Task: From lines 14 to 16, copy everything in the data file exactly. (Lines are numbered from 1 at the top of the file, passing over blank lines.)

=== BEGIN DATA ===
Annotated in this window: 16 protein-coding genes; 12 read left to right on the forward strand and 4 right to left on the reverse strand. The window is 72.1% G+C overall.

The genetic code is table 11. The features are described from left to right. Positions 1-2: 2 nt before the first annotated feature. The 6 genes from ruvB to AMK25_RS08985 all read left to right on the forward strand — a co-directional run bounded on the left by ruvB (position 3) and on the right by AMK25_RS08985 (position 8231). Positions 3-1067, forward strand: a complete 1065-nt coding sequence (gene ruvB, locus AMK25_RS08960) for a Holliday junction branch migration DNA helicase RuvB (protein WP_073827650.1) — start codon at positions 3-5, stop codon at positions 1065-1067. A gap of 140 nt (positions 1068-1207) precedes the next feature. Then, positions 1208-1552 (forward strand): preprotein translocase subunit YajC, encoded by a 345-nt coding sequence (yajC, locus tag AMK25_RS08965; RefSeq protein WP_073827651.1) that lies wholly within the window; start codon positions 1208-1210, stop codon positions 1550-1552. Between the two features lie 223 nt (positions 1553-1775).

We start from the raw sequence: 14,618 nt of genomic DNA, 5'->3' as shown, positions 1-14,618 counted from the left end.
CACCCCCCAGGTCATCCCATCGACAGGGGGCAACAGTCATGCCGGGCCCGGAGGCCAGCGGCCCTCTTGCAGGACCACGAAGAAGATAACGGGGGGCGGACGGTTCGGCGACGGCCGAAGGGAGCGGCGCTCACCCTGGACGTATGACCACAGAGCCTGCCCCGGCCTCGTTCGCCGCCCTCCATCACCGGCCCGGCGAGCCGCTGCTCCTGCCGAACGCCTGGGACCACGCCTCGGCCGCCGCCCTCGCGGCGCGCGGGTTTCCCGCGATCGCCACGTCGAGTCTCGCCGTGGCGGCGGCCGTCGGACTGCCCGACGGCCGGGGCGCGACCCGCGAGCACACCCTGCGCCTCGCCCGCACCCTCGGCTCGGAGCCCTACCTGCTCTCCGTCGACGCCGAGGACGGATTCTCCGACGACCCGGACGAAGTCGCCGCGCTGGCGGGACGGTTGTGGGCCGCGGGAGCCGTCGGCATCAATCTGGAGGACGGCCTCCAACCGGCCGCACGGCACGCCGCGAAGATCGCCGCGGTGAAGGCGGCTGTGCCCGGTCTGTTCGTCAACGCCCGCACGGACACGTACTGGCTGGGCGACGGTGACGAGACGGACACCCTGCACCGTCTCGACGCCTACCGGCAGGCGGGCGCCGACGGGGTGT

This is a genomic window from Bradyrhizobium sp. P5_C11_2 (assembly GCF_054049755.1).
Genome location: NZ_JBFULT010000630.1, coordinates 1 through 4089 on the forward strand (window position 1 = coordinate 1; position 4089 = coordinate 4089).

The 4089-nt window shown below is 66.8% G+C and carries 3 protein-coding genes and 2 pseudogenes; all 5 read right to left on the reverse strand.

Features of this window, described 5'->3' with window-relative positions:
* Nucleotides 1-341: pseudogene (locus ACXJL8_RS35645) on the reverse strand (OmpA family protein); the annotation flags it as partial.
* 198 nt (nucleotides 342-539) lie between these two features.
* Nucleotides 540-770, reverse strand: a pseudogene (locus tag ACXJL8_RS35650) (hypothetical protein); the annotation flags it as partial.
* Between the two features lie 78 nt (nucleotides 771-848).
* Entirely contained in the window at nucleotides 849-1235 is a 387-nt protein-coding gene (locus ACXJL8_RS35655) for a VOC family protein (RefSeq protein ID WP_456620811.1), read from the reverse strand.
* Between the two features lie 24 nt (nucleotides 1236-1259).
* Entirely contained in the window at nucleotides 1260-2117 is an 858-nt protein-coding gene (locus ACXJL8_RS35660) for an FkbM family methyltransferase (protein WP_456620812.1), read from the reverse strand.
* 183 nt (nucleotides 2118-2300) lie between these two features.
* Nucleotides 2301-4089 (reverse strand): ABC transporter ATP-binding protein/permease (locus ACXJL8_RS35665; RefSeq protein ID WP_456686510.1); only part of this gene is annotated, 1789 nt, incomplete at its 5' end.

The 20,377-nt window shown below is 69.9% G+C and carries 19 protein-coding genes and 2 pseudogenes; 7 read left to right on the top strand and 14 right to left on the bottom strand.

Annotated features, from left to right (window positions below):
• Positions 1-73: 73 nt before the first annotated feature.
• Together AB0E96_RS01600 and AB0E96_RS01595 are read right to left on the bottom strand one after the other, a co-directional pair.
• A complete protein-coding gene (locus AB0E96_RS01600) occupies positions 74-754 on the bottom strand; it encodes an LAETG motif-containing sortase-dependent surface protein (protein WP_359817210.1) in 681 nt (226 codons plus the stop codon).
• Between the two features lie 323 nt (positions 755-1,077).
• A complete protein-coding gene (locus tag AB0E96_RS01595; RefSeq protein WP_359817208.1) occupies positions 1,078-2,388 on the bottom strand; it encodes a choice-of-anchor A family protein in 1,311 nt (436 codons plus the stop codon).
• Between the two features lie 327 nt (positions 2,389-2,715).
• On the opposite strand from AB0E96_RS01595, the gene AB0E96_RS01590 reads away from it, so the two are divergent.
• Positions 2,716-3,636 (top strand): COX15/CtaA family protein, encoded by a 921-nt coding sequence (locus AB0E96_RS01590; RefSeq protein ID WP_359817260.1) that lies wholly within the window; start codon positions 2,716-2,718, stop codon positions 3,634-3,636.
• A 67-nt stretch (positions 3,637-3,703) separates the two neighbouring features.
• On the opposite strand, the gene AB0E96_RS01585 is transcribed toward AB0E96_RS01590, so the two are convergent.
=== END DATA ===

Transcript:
* Between the two features lie 24 nt (nucleotides 1236-1259).
* Entirely contained in the window at nucleotides 1260-2117 is an 858-nt protein-coding gene (locus ACXJL8_RS35660) for an FkbM family methyltransferase (protein WP_456620812.1), read from the reverse strand.
* 183 nt (nucleotides 2118-2300) lie between these two features.